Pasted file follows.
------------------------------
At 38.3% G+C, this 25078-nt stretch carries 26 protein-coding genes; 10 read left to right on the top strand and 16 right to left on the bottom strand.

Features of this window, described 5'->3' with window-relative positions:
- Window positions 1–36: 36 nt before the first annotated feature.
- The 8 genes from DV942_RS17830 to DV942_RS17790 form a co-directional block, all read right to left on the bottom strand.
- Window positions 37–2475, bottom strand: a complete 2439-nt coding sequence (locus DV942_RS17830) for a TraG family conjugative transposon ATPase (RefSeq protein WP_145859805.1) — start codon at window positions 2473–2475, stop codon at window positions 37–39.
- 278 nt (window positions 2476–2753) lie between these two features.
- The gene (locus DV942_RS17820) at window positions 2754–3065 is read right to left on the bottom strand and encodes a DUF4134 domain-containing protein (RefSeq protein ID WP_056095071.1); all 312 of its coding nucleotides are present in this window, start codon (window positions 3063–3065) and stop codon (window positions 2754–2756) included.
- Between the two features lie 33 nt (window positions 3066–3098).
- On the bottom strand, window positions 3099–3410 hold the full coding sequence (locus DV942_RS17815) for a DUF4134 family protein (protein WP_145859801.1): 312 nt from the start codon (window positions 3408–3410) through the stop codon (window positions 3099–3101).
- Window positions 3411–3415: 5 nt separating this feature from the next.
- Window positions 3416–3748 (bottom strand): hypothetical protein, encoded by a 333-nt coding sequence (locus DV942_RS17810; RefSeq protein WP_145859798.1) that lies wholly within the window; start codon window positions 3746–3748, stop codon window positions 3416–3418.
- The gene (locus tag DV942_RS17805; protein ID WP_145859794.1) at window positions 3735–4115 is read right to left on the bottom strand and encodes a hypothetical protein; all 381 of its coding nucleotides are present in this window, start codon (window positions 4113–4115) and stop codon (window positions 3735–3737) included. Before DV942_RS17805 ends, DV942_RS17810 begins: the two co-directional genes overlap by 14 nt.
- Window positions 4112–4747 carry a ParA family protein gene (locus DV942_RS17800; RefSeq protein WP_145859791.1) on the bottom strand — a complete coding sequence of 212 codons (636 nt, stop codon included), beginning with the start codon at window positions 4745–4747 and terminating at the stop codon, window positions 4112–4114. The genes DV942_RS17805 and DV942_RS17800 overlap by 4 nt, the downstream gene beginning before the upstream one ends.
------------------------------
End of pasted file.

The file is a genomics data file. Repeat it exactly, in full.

At 38.3% G+C, this 25078-nt stretch carries 26 protein-coding genes; 10 read left to right on the top strand and 16 right to left on the bottom strand.

Features of this window, described 5'->3' with window-relative positions:
- Window positions 1–36: 36 nt before the first annotated feature.
- The 8 genes from DV942_RS17830 to DV942_RS17790 form a co-directional block, all read right to left on the bottom strand.
- Window positions 37–2475, bottom strand: a complete 2439-nt coding sequence (locus DV942_RS17830) for a TraG family conjugative transposon ATPase (RefSeq protein WP_145859805.1) — start codon at window positions 2473–2475, stop codon at window positions 37–39.
- 278 nt (window positions 2476–2753) lie between these two features.
- The gene (locus DV942_RS17820) at window positions 2754–3065 is read right to left on the bottom strand and encodes a DUF4134 domain-containing protein (RefSeq protein ID WP_056095071.1); all 312 of its coding nucleotides are present in this window, start codon (window positions 3063–3065) and stop codon (window positions 2754–2756) included.
- Between the two features lie 33 nt (window positions 3066–3098).
- On the bottom strand, window positions 3099–3410 hold the full coding sequence (locus DV942_RS17815) for a DUF4134 family protein (protein WP_145859801.1): 312 nt from the start codon (window positions 3408–3410) through the stop codon (window positions 3099–3101).
- Window positions 3411–3415: 5 nt separating this feature from the next.
- Window positions 3416–3748 (bottom strand): hypothetical protein, encoded by a 333-nt coding sequence (locus DV942_RS17810; RefSeq protein WP_145859798.1) that lies wholly within the window; start codon window positions 3746–3748, stop codon window positions 3416–3418.
- The gene (locus tag DV942_RS17805; protein ID WP_145859794.1) at window positions 3735–4115 is read right to left on the bottom strand and encodes a hypothetical protein; all 381 of its coding nucleotides are present in this window, start codon (window positions 4113–4115) and stop codon (window positions 3735–3737) included. Before DV942_RS17805 ends, DV942_RS17810 begins: the two co-directional genes overlap by 14 nt.
- Window positions 4112–4747 carry a ParA family protein gene (locus DV942_RS17800; RefSeq protein WP_145859791.1) on the bottom strand — a complete coding sequence of 212 codons (636 nt, stop codon included), beginning with the start codon at window positions 4745–4747 and terminating at the stop codon, window positions 4112–4114. The genes DV942_RS17805 and DV942_RS17800 overlap by 4 nt, the downstream gene beginning before the upstream one ends.